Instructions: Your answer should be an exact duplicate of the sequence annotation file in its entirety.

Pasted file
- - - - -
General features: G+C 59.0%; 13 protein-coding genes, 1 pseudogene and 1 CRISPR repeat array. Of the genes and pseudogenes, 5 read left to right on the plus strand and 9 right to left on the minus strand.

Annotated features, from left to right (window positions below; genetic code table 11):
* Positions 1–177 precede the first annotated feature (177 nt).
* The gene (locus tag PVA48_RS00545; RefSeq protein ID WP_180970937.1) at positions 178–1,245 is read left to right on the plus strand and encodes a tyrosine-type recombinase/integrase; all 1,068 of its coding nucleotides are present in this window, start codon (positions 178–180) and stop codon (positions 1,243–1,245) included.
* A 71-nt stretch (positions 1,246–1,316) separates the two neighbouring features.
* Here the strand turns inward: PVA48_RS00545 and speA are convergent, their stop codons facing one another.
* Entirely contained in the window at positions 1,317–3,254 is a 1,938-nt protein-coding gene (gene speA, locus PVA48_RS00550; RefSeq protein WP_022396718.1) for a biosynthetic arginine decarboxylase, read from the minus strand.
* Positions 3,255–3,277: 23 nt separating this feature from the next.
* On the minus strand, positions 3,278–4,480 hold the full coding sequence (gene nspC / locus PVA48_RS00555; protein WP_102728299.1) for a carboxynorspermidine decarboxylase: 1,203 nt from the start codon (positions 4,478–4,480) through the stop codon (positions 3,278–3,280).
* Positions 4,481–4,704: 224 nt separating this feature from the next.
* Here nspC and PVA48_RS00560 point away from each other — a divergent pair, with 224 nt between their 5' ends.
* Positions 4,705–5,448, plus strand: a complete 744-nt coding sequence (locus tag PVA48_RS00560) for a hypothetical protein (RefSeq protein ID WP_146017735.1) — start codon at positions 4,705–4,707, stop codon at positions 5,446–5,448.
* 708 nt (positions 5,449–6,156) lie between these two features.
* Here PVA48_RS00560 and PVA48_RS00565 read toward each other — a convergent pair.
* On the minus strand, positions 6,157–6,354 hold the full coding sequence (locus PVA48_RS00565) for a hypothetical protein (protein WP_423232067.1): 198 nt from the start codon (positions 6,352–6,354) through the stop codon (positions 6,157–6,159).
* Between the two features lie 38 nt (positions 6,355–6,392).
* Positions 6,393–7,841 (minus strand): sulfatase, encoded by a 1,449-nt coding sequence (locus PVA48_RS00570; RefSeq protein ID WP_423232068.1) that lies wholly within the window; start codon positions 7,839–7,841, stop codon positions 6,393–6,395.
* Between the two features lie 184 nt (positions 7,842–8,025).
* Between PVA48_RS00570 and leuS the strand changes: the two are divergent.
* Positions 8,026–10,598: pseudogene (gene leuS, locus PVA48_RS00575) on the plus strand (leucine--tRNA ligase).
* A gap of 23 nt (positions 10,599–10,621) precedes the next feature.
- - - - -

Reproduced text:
General features: G+C 59.0%; 13 protein-coding genes, 1 pseudogene and 1 CRISPR repeat array. Of the genes and pseudogenes, 5 read left to right on the plus strand and 9 right to left on the minus strand.

Annotated features, from left to right (window positions below; genetic code table 11):
* Positions 1–177 precede the first annotated feature (177 nt).
* The gene (locus tag PVA48_RS00545; RefSeq protein ID WP_180970937.1) at positions 178–1,245 is read left to right on the plus strand and encodes a tyrosine-type recombinase/integrase; all 1,068 of its coding nucleotides are present in this window, start codon (positions 178–180) and stop codon (positions 1,243–1,245) included.
* A 71-nt stretch (positions 1,246–1,316) separates the two neighbouring features.
* Here the strand turns inward: PVA48_RS00545 and speA are convergent, their stop codons facing one another.
* Entirely contained in the window at positions 1,317–3,254 is a 1,938-nt protein-coding gene (gene speA, locus PVA48_RS00550; RefSeq protein WP_022396718.1) for a biosynthetic arginine decarboxylase, read from the minus strand.
* Positions 3,255–3,277: 23 nt separating this feature from the next.
* On the minus strand, positions 3,278–4,480 hold the full coding sequence (gene nspC / locus PVA48_RS00555; protein WP_102728299.1) for a carboxynorspermidine decarboxylase: 1,203 nt from the start codon (positions 4,478–4,480) through the stop codon (positions 3,278–3,280).
* Positions 4,481–4,704: 224 nt separating this feature from the next.
* Here nspC and PVA48_RS00560 point away from each other — a divergent pair, with 224 nt between their 5' ends.
* Positions 4,705–5,448, plus strand: a complete 744-nt coding sequence (locus tag PVA48_RS00560) for a hypothetical protein (RefSeq protein ID WP_146017735.1) — start codon at positions 4,705–4,707, stop codon at positions 5,446–5,448.
* 708 nt (positions 5,449–6,156) lie between these two features.
* Here PVA48_RS00560 and PVA48_RS00565 read toward each other — a convergent pair.
* On the minus strand, positions 6,157–6,354 hold the full coding sequence (locus PVA48_RS00565) for a hypothetical protein (protein WP_423232067.1): 198 nt from the start codon (positions 6,352–6,354) through the stop codon (positions 6,157–6,159).
* Between the two features lie 38 nt (positions 6,355–6,392).
* Positions 6,393–7,841 (minus strand): sulfatase, encoded by a 1,449-nt coding sequence (locus PVA48_RS00570; RefSeq protein ID WP_423232068.1) that lies wholly within the window; start codon positions 7,839–7,841, stop codon positions 6,393–6,395.
* Between the two features lie 184 nt (positions 7,842–8,025).
* Between PVA48_RS00570 and leuS the strand changes: the two are divergent.
* Positions 8,026–10,598: pseudogene (gene leuS, locus PVA48_RS00575) on the plus strand (leucine--tRNA ligase).
* A gap of 23 nt (positions 10,599–10,621) precedes the next feature.